Know When to Serve and Volley
The different game situations below will dictate when you should use the serve and volley strategy.
You Have a Great Serve
If your serve is hard and flat, or of you can place it in the corners, or kick it wide, then you can expect a weak return from your opponent. This is an invitation to come to net. Use your serve to control where the return will likely be hit by varying your pace and placement.
Against a Strong Return Game
Everyone has a “best shot” and for some it is return of serve. If that describes your opponent, then you need to very quickly determine if they favor the forehand or backhand. If your serve can’t hold up to their return, then you may want to wait before rushing the net or they’ll probably hit it at your feet every time.
Can’t Find the Service Box Today
It happens to all of us. Your serve may fantastic and feared by everyone, but we all have “off” days. If you don’t have any pop on your serve, or if you can’t get it in the court, then forget about serve and volley altogether and concentrate on getting the serve in. You have no chance of winning a point if you can’t put the ball in play.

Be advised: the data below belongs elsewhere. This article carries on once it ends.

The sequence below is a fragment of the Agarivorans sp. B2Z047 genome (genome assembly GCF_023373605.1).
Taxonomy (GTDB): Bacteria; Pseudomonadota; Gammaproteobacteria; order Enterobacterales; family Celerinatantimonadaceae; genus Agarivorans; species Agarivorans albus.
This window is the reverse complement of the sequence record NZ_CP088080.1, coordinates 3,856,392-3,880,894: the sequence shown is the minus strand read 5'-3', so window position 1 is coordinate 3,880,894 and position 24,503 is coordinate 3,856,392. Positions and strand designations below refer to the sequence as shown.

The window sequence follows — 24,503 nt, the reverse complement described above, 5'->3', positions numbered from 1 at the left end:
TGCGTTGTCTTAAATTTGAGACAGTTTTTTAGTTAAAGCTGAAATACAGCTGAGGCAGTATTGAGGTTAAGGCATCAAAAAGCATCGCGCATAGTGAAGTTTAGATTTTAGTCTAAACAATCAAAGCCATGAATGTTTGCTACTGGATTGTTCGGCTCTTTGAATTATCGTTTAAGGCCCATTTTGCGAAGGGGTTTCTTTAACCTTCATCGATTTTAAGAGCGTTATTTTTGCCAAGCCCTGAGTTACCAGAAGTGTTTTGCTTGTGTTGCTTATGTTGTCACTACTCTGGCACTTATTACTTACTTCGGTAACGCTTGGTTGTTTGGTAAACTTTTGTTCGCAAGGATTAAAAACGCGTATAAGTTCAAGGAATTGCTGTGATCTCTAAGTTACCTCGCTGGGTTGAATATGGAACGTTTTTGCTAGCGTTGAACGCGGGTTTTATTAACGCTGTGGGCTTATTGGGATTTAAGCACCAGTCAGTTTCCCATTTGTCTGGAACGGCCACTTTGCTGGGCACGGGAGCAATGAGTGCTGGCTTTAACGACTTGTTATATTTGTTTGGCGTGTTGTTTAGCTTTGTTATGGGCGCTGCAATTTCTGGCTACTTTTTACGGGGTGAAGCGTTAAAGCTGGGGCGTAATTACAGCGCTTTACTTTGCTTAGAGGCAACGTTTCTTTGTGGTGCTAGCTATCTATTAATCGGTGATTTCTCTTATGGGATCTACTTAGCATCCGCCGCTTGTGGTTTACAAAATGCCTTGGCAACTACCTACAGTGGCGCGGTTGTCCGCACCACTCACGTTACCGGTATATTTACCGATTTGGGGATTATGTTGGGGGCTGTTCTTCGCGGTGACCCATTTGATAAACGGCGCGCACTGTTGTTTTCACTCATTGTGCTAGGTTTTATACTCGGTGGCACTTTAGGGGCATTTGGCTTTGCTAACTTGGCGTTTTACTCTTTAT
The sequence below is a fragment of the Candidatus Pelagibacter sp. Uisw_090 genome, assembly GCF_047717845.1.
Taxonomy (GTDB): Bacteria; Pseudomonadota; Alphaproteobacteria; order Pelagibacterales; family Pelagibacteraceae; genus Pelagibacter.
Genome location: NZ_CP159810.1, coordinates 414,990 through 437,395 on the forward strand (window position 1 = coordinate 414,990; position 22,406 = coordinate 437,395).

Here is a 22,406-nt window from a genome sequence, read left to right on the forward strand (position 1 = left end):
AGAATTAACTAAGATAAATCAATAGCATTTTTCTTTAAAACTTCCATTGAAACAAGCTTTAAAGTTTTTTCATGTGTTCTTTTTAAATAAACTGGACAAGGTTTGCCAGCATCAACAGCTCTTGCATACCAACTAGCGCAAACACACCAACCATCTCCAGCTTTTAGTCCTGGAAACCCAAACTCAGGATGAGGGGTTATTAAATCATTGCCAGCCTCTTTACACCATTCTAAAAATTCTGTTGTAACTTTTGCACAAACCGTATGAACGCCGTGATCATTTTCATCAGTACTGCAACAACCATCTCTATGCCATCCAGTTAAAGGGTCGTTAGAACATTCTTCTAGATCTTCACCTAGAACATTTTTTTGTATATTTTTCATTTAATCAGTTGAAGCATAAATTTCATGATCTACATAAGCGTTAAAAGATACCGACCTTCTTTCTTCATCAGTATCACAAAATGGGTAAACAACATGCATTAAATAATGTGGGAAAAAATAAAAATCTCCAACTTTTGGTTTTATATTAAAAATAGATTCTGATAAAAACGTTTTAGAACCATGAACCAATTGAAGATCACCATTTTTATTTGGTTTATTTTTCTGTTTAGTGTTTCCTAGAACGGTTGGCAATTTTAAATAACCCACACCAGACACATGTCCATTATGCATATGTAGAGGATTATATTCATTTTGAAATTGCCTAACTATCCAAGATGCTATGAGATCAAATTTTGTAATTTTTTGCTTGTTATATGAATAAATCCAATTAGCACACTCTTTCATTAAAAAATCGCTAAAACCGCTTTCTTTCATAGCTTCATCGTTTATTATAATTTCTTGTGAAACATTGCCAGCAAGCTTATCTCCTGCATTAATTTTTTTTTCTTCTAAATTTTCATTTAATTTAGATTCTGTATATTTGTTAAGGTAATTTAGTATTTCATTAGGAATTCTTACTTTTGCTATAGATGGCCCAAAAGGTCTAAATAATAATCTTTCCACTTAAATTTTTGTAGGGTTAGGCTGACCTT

Your Volley is Awful
Some of us don’t have a winning volley, so there’s not much point in getting in to net, because there is no advantage. Your groundstrokes may be the strength of your game, so you may want to consider coming to net every now and then, but there’s no reason to force it if you’re comfortable winning points at the baseline.
The Intimidation Factor
If all else fails, and the match isn’t going your way, regardless of if you’re a net player or a baseliner, coming to net makes the opponent think. If you rush the net it takes time away from your opponent and will put them under pressure to hit a great shot. It doesn’t matter if you have a great volley or not, make them hit the winner or passing shot. Probably more than half the time they’ll miss.
The next time you’re out on the court, try throwing in a few serve and volley plays. It may surprise your opponent into hitting more errors.
Have fun on the courts!
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